UK Funds Extraction of Raw Materials From Mine Tailings

by | 30. Nov 2023 - 11:25 | Politics

Clean-tech company wants to strengthen the alternative supply of rare earth, copper, and other minerals.

Altilium, a UK-based clean-tech company, is receiving financial support from the British government to recover raw materials such as rare earths, copper, and aluminum from mine tailings. According to the company, the two projects, which will receive almost 800,000 euros in funding, are based on its “pioneering work in the recovery of lithium and other key battery materials from waste electric vehicle batteries.” The aim is to support the transition to a circular economy and reduce both existing waste and the environmental impact of traditional mining. Altilium works with the Centre for Process Innovation Limited (CPI), a UK technology and innovation social enterprise, and the Camborne School of Mines (CSM).

The raw materials are to be extracted from Medet in central Bulgaria, the largest tailings dump in Eastern Europe, for which Altilium has exclusive rights to reprocess materials. The ReREE project, which focuses on rare earth metals, is supported by the UK government’s CLIMATES (Circular Critical Materials Supply Chains) program, which aims to improve the supply of critical materials (we reported). CSM will carry out the geochemical and mineralogical characterization of the mining waste. At the same time, Pensana, which is building the UK’s first rare earth refinery, will provide commercial feedback on the recovered raw materials.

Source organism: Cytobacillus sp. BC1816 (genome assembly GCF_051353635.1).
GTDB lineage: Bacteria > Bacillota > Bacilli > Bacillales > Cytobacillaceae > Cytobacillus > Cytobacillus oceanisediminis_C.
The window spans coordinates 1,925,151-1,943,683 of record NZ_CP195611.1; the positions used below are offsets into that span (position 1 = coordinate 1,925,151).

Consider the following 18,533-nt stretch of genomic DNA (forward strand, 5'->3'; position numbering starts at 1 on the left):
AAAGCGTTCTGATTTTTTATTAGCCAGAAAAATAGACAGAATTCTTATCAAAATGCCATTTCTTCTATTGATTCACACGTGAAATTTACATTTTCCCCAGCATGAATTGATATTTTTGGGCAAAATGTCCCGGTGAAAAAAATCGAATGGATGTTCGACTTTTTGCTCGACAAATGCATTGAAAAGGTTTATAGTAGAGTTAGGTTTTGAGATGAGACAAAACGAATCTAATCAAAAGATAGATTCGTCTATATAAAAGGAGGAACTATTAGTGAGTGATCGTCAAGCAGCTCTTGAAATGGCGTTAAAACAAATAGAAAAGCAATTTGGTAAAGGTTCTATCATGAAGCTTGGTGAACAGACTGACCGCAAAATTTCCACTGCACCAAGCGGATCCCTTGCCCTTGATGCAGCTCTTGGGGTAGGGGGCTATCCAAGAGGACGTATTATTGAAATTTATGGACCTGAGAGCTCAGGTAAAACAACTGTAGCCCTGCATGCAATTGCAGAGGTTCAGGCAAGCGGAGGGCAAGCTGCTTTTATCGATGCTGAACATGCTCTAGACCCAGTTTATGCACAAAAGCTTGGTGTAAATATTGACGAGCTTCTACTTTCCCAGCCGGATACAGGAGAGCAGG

Rare earths are named in the UK’s first Critical Mineral Strategy as crucial to domestic electrification efforts, as they are important components of permanent magnets for electric motors and offshore wind turbines. As these technologies become more widespread, demand for rare earths is expected to increase sevenfold by 2050, writes Altilium, with the global market expected to grow from $2.5 billion to $5.5 billion by 2028, according to Fortune Business Insights.

The second project focuses on copper, aluminum, and other battery materials for the e-car supply chain. Although these metals are not considered rare, according to Altilium, demand will also rise sharply, requiring new supply options.

Photo: iStock/TomasSereda

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